A human rights group has criticised a landmark court decision banning a drill group from making music with violent lyrics, claiming the focus on the genre “highlights the danger that racial bias infects the criminal justice system”.
Recorder Ann Mulligan on Friday banned Yonas Girma, 21, Micah Bedeau, 19, Isaac Marshall, 18, Jordan Bedeau, 17, and Rhys Herbert, 17, from mentioning death or injury in songs or on social media after a hearing at Kingston Crown Court.
Drill music has been partly blamed for months of bloodshed across the capital, with the Metropolitan Police currently investigating at least 66 murders. The music often features masked or hooded groups, sometimes armed with weapons, talking about guns, drugs and stabbings.
The force’s Trident gang unit applied for the order after the group were this week sentenced to jail or detention - for terms of between 10 months and three-and-a-half years - for conspiracy to commit violent disorder.
The group was arrested last year while armed with four large machetes, baseball bats, masks, balaclavas and gloves in preparation for what police believe was an attack on a rival gang.
The 1011 drill group – based in Ladbroke Grove, west London - were also ordered to inform police of new videos they planned to upload and of any upcoming performances under a three-year criminal behavior order.
The order says that, on social media and in music videos and performances, the men must not encourage violence, mention named postcodes in a gang context, or make reference to the death of ‘Teewiz’, the nickname of 19-year-old Abdullahi Tarabi, who was fatally stabbed in west London.
They must also notify police within 24 hours of releasing new videos and give 48 hours’ warning of the date and location of any performance or recording and permit officers to attend. The men are banned from Notting Hill Carnival and must not possess balaclavas.
The Met has recently cracked down on drill groups, forcing YouTube to remove their videos. It has a database of more than 1,400 videos for intelligence and in the past two years has demanded the media giant remove up to 60 of them.
Music by the 1011 drill group has had millions of views on the site.
Human rights group Liberty, Index on Censorship and the Open Rights Group all expressed concerns about the criminal behavior order, calling it “censorship” and raised fears that the precedent-setting case may lead to police “overstepping the mark”.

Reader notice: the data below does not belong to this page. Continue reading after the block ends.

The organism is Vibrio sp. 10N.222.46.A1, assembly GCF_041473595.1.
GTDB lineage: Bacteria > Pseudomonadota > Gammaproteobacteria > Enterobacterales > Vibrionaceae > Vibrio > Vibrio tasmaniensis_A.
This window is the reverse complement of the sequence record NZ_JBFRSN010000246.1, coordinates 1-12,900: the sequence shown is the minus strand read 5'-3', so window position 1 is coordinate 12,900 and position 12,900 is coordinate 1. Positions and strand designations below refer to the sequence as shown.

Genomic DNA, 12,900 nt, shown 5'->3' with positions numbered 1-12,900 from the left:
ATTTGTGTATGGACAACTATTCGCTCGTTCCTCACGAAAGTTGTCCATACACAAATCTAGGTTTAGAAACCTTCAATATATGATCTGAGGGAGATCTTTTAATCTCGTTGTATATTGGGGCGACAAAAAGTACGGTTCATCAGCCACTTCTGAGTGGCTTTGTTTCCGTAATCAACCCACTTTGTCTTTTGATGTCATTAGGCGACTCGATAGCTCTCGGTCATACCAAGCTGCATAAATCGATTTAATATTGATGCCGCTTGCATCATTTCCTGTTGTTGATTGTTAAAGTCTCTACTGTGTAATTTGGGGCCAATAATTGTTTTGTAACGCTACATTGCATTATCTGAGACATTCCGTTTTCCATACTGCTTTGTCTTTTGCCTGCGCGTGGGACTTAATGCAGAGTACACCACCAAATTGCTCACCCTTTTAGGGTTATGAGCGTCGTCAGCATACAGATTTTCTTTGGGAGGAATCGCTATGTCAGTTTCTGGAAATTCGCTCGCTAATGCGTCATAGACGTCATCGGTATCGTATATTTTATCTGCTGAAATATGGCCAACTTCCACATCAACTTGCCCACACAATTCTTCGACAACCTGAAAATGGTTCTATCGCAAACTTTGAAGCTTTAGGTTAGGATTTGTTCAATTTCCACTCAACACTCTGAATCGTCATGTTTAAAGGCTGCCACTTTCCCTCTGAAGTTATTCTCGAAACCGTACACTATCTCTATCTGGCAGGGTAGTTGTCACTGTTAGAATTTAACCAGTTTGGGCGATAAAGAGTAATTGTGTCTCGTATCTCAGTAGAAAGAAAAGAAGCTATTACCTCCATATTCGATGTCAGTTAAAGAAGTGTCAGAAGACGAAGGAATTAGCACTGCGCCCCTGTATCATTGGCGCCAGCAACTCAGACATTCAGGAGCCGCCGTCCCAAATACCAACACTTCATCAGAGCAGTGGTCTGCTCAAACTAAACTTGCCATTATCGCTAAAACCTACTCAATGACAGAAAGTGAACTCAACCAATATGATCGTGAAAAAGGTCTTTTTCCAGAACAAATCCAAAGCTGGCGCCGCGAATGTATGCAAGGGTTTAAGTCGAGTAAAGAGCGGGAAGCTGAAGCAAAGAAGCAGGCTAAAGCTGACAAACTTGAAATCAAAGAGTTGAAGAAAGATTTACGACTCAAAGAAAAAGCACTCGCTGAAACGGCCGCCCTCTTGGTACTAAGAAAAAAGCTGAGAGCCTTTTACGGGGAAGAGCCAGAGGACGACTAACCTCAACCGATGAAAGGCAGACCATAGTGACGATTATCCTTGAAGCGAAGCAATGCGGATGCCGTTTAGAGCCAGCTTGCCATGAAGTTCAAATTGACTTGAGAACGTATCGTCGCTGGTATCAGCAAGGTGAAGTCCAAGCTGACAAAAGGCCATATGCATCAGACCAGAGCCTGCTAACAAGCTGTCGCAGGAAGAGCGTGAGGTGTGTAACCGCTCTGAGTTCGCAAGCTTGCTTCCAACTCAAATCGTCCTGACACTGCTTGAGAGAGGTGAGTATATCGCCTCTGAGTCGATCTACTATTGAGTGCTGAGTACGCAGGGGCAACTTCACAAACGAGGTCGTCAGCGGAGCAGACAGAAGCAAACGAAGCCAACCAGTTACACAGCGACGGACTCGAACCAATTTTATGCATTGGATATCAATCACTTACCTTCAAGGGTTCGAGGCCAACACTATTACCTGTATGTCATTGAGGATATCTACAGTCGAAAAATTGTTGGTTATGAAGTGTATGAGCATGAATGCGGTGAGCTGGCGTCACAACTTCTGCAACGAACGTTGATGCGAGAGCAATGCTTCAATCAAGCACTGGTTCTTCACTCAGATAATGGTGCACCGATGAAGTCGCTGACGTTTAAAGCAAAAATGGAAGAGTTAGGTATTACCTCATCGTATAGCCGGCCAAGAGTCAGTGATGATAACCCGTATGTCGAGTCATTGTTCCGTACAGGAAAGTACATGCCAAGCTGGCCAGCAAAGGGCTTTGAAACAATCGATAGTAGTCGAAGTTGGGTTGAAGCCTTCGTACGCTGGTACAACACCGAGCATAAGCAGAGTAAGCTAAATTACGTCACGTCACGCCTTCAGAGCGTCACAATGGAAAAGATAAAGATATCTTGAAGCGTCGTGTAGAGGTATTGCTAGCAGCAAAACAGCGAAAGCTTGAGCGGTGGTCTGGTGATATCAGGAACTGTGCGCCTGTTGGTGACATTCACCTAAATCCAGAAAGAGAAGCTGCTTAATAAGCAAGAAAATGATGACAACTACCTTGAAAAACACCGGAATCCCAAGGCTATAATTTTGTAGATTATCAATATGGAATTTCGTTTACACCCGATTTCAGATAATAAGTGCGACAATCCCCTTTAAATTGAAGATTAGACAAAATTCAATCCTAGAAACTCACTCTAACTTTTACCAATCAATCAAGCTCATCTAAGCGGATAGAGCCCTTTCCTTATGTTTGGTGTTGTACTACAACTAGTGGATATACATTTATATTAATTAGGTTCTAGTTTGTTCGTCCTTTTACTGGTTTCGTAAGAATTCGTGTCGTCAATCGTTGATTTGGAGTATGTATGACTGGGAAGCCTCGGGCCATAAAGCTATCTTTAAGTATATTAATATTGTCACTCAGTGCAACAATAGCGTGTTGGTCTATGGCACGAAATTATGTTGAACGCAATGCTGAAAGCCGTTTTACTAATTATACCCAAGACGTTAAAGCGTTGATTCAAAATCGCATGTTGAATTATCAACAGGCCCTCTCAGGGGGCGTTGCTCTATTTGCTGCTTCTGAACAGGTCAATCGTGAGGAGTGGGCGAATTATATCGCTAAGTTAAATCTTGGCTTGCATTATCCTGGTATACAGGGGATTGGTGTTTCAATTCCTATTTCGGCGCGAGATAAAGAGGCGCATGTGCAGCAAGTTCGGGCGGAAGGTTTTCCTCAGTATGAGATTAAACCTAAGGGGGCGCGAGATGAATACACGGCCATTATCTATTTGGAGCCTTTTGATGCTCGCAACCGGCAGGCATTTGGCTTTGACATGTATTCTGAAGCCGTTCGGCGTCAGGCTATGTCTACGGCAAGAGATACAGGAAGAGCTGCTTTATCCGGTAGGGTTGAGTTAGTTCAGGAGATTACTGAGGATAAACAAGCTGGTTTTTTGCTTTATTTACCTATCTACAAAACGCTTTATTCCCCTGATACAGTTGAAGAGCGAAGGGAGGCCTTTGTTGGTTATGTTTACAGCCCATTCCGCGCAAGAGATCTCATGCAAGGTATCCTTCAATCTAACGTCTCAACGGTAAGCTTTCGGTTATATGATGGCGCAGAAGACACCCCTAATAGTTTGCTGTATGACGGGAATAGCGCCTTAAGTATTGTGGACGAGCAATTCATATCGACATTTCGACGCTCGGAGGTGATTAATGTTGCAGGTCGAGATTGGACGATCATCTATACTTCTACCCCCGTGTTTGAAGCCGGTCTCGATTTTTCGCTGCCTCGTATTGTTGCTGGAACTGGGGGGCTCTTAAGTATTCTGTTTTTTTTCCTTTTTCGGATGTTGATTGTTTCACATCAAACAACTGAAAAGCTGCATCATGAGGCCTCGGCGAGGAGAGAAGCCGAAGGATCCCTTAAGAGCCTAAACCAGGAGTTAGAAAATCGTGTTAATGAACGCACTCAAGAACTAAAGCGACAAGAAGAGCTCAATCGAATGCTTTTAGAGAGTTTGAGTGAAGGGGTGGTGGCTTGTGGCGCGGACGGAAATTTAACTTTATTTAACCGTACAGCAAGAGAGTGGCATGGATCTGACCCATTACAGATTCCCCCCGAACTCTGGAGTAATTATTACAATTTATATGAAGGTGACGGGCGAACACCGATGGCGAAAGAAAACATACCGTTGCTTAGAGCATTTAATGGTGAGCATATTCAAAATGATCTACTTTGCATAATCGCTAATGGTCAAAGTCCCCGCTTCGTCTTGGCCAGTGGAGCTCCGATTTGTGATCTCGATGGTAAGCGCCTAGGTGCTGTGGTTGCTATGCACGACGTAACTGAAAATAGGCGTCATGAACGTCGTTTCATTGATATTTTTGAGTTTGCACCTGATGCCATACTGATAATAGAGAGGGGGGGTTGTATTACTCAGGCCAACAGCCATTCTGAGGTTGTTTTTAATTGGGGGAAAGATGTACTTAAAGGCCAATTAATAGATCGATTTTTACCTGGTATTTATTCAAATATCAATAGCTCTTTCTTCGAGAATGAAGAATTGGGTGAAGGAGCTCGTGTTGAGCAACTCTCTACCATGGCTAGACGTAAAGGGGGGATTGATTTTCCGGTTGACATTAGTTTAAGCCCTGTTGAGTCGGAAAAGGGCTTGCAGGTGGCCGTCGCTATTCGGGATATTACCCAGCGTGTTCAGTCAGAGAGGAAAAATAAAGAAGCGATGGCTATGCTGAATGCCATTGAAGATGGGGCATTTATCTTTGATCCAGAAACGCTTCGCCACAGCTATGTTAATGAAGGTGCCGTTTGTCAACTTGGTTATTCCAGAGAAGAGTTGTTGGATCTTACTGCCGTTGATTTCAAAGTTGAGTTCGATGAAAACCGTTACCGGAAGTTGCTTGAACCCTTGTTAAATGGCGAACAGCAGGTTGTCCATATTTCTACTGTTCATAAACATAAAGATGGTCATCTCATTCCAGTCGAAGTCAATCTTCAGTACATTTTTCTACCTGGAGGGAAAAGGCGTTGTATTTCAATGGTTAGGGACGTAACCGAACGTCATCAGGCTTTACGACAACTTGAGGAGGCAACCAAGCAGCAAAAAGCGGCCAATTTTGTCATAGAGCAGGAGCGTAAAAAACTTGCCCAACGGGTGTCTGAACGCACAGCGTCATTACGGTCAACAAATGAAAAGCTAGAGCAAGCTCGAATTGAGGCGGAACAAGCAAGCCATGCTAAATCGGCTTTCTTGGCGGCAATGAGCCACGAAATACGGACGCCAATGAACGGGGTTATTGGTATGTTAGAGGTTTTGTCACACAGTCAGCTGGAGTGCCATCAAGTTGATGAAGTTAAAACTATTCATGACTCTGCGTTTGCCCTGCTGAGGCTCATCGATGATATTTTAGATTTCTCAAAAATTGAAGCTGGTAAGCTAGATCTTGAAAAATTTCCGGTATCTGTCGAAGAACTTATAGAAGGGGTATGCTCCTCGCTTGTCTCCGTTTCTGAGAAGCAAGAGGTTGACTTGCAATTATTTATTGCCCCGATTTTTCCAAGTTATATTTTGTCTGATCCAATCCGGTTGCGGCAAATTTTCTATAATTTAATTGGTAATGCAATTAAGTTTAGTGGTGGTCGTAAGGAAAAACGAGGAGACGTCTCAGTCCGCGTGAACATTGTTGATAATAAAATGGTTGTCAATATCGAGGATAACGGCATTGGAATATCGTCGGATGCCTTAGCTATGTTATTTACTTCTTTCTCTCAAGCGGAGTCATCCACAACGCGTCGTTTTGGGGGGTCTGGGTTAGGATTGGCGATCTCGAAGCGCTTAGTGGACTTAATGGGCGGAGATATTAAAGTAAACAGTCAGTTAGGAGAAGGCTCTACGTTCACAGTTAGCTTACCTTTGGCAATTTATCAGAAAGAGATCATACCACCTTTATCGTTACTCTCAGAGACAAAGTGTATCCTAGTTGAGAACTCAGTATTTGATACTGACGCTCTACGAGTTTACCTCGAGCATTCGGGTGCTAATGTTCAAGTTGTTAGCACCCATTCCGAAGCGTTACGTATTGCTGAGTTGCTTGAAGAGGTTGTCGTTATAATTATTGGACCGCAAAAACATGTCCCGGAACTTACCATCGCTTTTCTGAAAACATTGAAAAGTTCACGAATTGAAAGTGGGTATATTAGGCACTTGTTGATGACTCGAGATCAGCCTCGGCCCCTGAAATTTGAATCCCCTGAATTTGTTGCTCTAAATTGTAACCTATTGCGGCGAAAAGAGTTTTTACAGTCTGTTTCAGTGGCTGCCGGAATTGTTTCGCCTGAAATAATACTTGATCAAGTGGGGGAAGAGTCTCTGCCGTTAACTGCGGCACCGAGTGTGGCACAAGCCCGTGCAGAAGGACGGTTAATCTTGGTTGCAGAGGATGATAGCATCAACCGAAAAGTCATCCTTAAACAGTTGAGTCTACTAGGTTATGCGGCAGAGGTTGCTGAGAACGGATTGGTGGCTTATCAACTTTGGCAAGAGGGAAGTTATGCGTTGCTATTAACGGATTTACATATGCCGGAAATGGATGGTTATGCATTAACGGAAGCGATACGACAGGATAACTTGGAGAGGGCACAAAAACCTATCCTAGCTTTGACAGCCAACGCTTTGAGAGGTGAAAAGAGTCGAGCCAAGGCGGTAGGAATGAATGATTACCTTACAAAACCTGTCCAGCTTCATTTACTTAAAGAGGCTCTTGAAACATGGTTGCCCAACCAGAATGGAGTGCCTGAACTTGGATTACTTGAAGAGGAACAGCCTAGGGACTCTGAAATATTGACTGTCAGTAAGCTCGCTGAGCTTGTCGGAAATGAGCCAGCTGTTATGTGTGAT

Corey Stoughton, advocacy director at Liberty, told HuffPost UK: “Throughout history, art has been a means of political and emotional expression reflecting the reality of people’s lives, including violence on our streets.
“Censorship is a reaction of fear and misunderstanding, not a solution to crime or any other social problem. The contemporary focus on drill lyrics specifically highlights the danger that racial bias infects the criminal justice system.”
Stoughton said police should “focus on enforcing laws against actual violence, not clamping down on creative expression”.
Index on Censorship chief executive Jodie Ginsberg echoed those sentiments saying that banning a kind of music “is not the way to handle ideas or opinions that are distasteful or disturbing”.
This isn’t going to address the issues that lead to the creation of this kind of music, nor should we be creating a precedent in which certain forms of art – which include violent images or ideas – are banned. We need to tackle actual violence, not ideas and opinions.” Index on Censorship chief executive Jodie Ginsberg
Jim Killock, the executive director of the Open Rights Group, said the men’s right to freedom of expression needed to be weighed against the threat they posed: “Once you get into direct threats, or you’re attempting to intimidate a particular individual, you’re beyond where free expression protections lie,” he added.